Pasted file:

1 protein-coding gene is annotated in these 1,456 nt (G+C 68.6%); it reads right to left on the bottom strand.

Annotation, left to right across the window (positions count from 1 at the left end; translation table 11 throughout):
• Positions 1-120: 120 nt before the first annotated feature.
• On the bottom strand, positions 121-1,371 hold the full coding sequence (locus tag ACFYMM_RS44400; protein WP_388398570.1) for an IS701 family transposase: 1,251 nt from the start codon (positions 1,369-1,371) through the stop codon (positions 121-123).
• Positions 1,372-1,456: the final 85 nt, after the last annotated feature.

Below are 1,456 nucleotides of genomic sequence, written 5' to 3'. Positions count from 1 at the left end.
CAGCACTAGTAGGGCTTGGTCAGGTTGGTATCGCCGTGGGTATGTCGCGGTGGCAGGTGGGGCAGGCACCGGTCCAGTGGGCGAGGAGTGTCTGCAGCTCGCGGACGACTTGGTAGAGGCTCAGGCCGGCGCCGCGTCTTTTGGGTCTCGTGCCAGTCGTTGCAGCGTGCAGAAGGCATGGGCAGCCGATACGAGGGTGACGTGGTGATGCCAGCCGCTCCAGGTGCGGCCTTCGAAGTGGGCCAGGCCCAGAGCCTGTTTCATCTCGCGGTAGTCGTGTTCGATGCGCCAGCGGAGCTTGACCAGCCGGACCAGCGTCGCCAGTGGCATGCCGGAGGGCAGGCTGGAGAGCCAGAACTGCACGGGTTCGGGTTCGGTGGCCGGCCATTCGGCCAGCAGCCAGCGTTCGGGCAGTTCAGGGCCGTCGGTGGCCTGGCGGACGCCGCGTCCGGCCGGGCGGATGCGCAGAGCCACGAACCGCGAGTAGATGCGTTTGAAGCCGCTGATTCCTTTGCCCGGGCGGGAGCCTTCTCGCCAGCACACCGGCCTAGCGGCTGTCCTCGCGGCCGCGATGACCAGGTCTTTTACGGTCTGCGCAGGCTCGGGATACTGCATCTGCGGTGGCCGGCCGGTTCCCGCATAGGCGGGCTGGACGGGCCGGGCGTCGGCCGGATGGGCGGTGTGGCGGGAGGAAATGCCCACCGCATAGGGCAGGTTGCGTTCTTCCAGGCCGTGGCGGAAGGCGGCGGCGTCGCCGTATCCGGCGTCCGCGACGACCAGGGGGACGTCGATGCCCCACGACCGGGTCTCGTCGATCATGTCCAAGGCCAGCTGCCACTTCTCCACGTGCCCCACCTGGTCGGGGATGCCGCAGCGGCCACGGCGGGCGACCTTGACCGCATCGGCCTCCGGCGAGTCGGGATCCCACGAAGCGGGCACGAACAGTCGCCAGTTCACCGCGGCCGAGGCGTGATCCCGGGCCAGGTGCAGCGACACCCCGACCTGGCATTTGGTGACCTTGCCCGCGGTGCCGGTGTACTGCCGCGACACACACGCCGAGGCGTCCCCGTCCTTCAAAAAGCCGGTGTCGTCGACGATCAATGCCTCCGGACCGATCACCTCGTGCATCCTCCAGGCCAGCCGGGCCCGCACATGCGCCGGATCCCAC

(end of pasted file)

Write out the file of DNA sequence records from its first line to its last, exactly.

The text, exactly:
1 protein-coding gene is annotated in these 1,456 nt (G+C 68.6%); it reads right to left on the bottom strand.

Annotation, left to right across the window (positions count from 1 at the left end; translation table 11 throughout):
• Positions 1-120: 120 nt before the first annotated feature.
• On the bottom strand, positions 121-1,371 hold the full coding sequence (locus tag ACFYMM_RS44400; protein WP_388398570.1) for an IS701 family transposase: 1,251 nt from the start codon (positions 1,369-1,371) through the stop codon (positions 121-123).
• Positions 1,372-1,456: the final 85 nt, after the last annotated feature.

Below are 1,456 nucleotides of genomic sequence, written 5' to 3'. Positions count from 1 at the left end.
CAGCACTAGTAGGGCTTGGTCAGGTTGGTATCGCCGTGGGTATGTCGCGGTGGCAGGTGGGGCAGGCACCGGTCCAGTGGGCGAGGAGTGTCTGCAGCTCGCGGACGACTTGGTAGAGGCTCAGGCCGGCGCCGCGTCTTTTGGGTCTCGTGCCAGTCGTTGCAGCGTGCAGAAGGCATGGGCAGCCGATACGAGGGTGACGTGGTGATGCCAGCCGCTCCAGGTGCGGCCTTCGAAGTGGGCCAGGCCCAGAGCCTGTTTCATCTCGCGGTAGTCGTGTTCGATGCGCCAGCGGAGCTTGACCAGCCGGACCAGCGTCGCCAGTGGCATGCCGGAGGGCAGGCTGGAGAGCCAGAACTGCACGGGTTCGGGTTCGGTGGCCGGCCATTCGGCCAGCAGCCAGCGTTCGGGCAGTTCAGGGCCGTCGGTGGCCTGGCGGACGCCGCGTCCGGCCGGGCGGATGCGCAGAGCCACGAACCGCGAGTAGATGCGTTTGAAGCCGCTGATTCCTTTGCCCGGGCGGGAGCCTTCTCGCCAGCACACCGGCCTAGCGGCTGTCCTCGCGGCCGCGATGACCAGGTCTTTTACGGTCTGCGCAGGCTCGGGATACTGCATCTGCGGTGGCCGGCCGGTTCCCGCATAGGCGGGCTGGACGGGCCGGGCGTCGGCCGGATGGGCGGTGTGGCGGGAGGAAATGCCCACCGCATAGGGCAGGTTGCGTTCTTCCAGGCCGTGGCGGAAGGCGGCGGCGTCGCCGTATCCGGCGTCCGCGACGACCAGGGGGACGTCGATGCCCCACGACCGGGTCTCGTCGATCATGTCCAAGGCCAGCTGCCACTTCTCCACGTGCCCCACCTGGTCGGGGATGCCGCAGCGGCCACGGCGGGCGACCTTGACCGCATCGGCCTCCGGCGAGTCGGGATCCCACGAAGCGGGCACGAACAGTCGCCAGTTCACCGCGGCCGAGGCGTGATCCCGGGCCAGGTGCAGCGACACCCCGACCTGGCATTTGGTGACCTTGCCCGCGGTGCCGGTGTACTGCCGCGACACACACGCCGAGGCGTCCCCGTCCTTCAAAAAGCCGGTGTCGTCGACGATCAATGCCTCCGGACCGATCACCTCGTGCATCCTCCAGGCCAGCCGGGCCCGCACATGCGCCGGATCCCAC